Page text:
Today, we’re tackling a few benefits of registering your copyrightable works.
1. Register Early and You Also Protect Your Pocketbook.
Here’s where breweries can potentially save thousands, and gain enough negotiating power to hopefully avoid court in the first place. When you register a copyright within a certain three-month period, there are two extra remedies available in the event you ever need to stop an infringer.
First, there’s the the option of collecting statutory damages. This means that if someone misuses a brewery’s intellectual property, even if the infringer didn’t make a lot of money doing so or even if the brewery didn’t lose a lot of money because of it, the court must order the infringer to pay at least $750 and as much as $30,000 just for infringing the work. If there’s enough proof they did it willfully, the court can bump up that award to as much as $150,000 per work. Ever wonder why those music-label piracy/download cases sometimes involve millions of dollars? You can see how quickly infringement of ten or twenty songs adds up.
Second, by registering within that three-month timeframe, the brewery earns the right to collect attorney fees in court. In other words, if someone infringes your work, it goes to court, and you win, the other side will be ordered to pay your lawyer.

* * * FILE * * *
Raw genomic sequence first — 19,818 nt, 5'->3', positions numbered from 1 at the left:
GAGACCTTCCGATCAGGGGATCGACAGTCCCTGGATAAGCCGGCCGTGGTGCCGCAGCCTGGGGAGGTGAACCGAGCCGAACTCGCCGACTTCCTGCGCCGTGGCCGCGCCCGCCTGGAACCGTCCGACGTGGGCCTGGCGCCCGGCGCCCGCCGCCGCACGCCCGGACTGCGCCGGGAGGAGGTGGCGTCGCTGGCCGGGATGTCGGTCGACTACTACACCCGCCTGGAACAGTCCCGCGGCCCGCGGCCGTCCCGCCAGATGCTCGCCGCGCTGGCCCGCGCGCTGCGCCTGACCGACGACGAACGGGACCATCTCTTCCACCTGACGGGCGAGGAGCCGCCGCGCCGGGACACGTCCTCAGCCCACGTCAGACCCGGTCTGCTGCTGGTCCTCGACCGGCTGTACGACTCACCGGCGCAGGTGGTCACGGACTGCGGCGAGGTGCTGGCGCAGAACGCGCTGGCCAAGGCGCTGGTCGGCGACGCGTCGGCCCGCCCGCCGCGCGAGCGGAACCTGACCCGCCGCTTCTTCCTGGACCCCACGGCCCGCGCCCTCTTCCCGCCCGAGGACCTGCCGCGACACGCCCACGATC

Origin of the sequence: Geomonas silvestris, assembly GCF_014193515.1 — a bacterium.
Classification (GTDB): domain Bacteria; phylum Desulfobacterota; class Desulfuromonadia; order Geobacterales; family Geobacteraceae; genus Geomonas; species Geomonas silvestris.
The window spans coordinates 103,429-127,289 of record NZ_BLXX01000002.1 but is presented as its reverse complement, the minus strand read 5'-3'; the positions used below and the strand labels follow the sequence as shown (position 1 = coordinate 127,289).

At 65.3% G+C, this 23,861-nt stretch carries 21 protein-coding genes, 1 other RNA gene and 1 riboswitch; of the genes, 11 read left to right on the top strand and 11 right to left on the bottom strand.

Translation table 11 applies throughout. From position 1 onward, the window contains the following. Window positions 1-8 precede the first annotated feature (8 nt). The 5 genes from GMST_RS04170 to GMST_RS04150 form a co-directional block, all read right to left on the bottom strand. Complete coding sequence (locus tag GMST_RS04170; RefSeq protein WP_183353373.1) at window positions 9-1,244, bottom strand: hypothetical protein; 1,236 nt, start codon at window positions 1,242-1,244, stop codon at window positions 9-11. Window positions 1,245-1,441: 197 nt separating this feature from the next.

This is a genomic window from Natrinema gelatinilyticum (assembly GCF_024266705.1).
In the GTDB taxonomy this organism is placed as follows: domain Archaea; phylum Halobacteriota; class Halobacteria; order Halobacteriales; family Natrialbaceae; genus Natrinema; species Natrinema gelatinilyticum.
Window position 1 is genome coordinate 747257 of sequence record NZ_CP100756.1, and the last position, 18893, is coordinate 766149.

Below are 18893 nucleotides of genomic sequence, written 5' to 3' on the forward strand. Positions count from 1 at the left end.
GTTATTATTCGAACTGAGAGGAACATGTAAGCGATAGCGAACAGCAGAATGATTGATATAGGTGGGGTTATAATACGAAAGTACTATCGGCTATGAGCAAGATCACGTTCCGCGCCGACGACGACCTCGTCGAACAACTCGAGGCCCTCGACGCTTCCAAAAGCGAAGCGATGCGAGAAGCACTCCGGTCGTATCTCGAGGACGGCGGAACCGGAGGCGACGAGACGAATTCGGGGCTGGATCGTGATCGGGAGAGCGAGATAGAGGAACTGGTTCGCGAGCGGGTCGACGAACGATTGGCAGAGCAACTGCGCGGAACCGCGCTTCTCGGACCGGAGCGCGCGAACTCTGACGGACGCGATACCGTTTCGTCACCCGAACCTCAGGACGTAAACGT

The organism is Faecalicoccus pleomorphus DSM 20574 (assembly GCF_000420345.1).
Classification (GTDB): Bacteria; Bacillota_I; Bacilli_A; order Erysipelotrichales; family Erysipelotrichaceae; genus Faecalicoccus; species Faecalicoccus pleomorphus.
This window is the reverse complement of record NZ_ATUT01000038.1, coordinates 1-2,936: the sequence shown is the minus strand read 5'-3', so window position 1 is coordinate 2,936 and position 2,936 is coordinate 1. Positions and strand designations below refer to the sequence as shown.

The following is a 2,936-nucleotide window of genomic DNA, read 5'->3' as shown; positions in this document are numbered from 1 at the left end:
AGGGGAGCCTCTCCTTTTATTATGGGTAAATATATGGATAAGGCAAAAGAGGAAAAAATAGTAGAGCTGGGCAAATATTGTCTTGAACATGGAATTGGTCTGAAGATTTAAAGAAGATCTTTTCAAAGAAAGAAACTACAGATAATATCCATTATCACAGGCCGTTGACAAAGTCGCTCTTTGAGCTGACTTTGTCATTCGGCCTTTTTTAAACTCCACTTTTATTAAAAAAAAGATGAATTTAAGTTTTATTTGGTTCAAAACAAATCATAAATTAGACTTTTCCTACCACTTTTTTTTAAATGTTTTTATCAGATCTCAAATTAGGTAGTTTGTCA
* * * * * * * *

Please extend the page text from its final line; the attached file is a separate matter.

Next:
2. If You Ever Need to Sue, You Have to Anyway.
Although copyrightable work is automatically protected, it’s worth noting that if someone ever needs to stop an infringer, registration is a prerequisite for doing so. Might as well register early and have available the benefits noted above.
3. It’s Just More Protection
Registering beefs up and solidifies rights, strengthening claims against would-be infringers. An often overlooked registration right involves US Customs. (This right also flows with federal trademark registration, so if you’ve been on the fence about trademarking things, listen up, too.) Registering lets you seek extra protection from the US Customs and Border Patrol, who can inspect imports to enforce your rights. You can see how this would be incredibly valuable to big brands like Guinness, dealing with knock-off merch and whatnot. And, it seems our Department of Homeland Security is dang good at the job, too.
The Bottom Line
Sometimes, the lawyerly “belt and suspenders” approach to risk can get in the way of business, but in matters of Copyright, asking your lawyer to help you take these extra protective steps can be well worth it.